Hare Street Uniting Church

We've been referencing the work of James Alison and other Girardian theologians in Bible Study.  Andrew puts some of it together here.

You can listen to it  here (26 minutes) or read:

My change in understanding "life after death" seems to have come from an appreciation of the absoluteness of physical death. As a new Christian I had assumed that Jesus gave us, in some way, life after death. That was not something I had explored. It was more a way, I think, of avoiding death. It basically took death off the table, but if the Terror Management Theorists and the Girardians are correct, it was basically a denial of death. I was using my religion "under the table" to avoid the issue of death, just as other people immerse themselves in sport or computer coding.

The next step came as I understood the finality of death in its physical aspects. If we are merely physical, then death is completely destructive. If we are merely physical, we are dependent upon the physical substrate of our brain for our consciousness and being. And so I learned to live with that. I accepted it as given, and as inevitable. I began to cease the denial of my death. It's one of the side effects of burying your friends. Read on >>>>

Bible Study for July 26 was based around this post from Andrew.

For 40 years, this farm kid has read the Parable of the Mustard Seed with a nagging question: who in their right mind would plant mustard? Mustard is a weed. Blinded by my father's love of Dijon and English Hot, it has never occurred to me that the Farmer might not be growing condiments, but might be sowing a weed called Jesus.

And the Woman is hiding yeast in the unleavened bread of Passover.

After this pithy introduction, I am about to embark on a long exploration with lengthy quotations. I think it's worth following through. The parables of the Kingdom of Heaven, here in Chapter 13 of Matthew, and again in Matthew 25  expose a radical reorientation of our way of being. We tend to reduce them to something less, which has lost its edge.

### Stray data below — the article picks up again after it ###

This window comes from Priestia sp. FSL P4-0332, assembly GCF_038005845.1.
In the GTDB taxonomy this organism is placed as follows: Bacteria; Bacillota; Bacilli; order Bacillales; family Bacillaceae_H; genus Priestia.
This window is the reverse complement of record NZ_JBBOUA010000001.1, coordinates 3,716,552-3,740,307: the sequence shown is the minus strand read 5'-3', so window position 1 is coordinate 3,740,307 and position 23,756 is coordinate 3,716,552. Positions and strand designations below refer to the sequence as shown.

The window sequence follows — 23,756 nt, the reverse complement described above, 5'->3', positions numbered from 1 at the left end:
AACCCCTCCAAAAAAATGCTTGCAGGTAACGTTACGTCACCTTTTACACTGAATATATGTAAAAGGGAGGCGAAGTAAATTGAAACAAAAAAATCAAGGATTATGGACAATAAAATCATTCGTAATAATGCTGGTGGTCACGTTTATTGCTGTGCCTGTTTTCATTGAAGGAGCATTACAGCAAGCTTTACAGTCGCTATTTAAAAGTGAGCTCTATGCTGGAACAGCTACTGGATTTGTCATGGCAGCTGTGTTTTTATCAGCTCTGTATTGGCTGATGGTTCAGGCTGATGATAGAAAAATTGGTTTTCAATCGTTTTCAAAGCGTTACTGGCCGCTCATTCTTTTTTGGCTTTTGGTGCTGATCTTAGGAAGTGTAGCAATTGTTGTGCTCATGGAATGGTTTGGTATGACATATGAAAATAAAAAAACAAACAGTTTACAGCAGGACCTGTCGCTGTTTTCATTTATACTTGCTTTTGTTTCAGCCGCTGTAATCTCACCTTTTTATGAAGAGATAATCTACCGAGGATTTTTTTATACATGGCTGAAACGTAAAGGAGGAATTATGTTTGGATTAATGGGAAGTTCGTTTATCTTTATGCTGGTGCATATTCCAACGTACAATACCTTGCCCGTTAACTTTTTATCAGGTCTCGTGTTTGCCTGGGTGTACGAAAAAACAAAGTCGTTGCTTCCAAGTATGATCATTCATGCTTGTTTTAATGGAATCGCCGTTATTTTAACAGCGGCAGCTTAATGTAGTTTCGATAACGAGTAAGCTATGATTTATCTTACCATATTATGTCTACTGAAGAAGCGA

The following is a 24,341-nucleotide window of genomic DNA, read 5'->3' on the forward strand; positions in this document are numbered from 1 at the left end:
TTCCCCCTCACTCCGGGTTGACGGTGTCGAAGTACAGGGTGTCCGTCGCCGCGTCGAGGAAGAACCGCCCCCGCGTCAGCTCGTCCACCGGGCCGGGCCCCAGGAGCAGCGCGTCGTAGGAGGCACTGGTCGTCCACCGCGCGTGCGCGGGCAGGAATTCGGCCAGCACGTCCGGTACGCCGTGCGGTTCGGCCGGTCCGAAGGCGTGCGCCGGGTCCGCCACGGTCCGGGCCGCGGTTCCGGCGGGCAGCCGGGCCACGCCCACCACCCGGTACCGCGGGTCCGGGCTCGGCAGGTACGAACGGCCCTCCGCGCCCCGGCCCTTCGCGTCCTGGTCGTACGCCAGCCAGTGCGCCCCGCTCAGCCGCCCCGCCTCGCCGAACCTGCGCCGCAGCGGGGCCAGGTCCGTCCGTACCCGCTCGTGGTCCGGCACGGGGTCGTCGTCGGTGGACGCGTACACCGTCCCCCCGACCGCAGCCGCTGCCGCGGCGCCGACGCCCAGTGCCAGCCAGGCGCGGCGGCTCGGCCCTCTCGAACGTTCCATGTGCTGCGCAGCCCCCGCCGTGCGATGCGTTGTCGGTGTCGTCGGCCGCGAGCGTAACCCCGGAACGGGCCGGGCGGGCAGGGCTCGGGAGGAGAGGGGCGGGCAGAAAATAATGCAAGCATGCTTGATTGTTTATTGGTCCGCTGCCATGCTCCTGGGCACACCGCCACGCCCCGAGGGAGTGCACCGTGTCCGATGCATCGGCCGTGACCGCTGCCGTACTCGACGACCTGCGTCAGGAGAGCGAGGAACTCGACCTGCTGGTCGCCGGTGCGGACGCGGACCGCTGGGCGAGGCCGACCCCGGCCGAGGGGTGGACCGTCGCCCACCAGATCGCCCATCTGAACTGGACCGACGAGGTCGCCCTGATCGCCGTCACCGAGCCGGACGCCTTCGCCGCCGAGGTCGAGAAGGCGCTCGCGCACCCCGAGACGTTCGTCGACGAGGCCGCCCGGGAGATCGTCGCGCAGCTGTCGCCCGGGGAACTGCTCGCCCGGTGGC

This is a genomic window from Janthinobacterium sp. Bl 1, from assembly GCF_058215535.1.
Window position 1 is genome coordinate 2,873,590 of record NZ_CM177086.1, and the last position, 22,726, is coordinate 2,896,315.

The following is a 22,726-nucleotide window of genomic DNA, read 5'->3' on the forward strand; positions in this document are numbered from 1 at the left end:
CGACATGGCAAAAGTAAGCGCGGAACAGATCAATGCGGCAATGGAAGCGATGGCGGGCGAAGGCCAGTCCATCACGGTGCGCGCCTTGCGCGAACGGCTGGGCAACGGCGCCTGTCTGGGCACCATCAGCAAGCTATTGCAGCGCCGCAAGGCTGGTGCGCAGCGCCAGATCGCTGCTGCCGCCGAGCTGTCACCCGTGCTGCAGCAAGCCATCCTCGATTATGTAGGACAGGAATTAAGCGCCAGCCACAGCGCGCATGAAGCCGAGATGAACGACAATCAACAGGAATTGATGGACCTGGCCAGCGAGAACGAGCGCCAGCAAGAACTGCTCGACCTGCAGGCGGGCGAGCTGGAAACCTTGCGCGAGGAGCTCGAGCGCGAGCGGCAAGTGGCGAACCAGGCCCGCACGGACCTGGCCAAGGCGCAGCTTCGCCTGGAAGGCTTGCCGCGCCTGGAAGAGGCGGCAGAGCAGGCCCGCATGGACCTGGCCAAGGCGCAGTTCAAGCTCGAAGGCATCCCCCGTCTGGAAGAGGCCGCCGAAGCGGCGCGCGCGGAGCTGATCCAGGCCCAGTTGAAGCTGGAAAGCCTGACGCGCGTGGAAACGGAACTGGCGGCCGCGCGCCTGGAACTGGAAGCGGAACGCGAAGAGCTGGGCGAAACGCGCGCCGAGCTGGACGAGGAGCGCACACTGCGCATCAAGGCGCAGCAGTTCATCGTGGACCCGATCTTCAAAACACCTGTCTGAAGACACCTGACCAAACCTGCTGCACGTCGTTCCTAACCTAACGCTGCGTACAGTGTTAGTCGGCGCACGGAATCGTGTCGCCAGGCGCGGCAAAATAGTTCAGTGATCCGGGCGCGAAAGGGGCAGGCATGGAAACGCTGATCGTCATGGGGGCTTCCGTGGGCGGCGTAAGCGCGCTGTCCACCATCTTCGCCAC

Matthew 13  can appear to be a somewhat disconnected compilation of stories. But what if "he means what he says and knows what he means," as Mark D Davis puts it? What if we read the text as a whole— as having a driving purpose, rather than leaving out pieces,  and reordering our reading of the parables, as the Revised Common Lectionary does? What do we hear then? ... Read on >>>>

Andrew's take on The Parable of the Sower

There is a farm house out in the Hills which stands in a 30 acre paddock on some of the prettiest land in the state. Over the years, the owner has collected car bodies and old farm machinery which lines the farm drive, and is also scattered in a couple of hundred random clumps over the whole 30 acres like a demented mechanical cemetery.

I often wonder how some farming families can stand to have a dozen pigsties lining the drive up to their house— this place has pigsties as well, but this farm takes mess to a new level. 

Most likely, the cars, and the pigsties, are invisible to the owners. We become habituated to the place where we live, and blind to the features which seem most obvious, and even appalling, to fresh eyes. My wife could be tempted to suggest, at this point, that instead of talking about my desk, I simply clean it up! We are all like this.... Read on >>>>

This was the sermon for Matthew 11:16-30

We all know how hard life can be. I think most people have times when they'd just like to throw in the towel; it all gets too hard.

There are a couple of ideas floating around which really don't help us when life is hard.

The first idea is that some people have life all together. They are living the dream. They don't have problems. Everything is easy for them. Why can't I have that? In fact, we can beat ourselves up over not doing the right thing to get there,

...   or we can drag ourselves down with resentment.

There can be a grain of truth in the idea that some people are more fortunate. Life is easier without arthritis ... than with arthritis. It helps a great deal ... to have enough money to pay your bills easily. And it's far better to live in a place  where you are not being abused.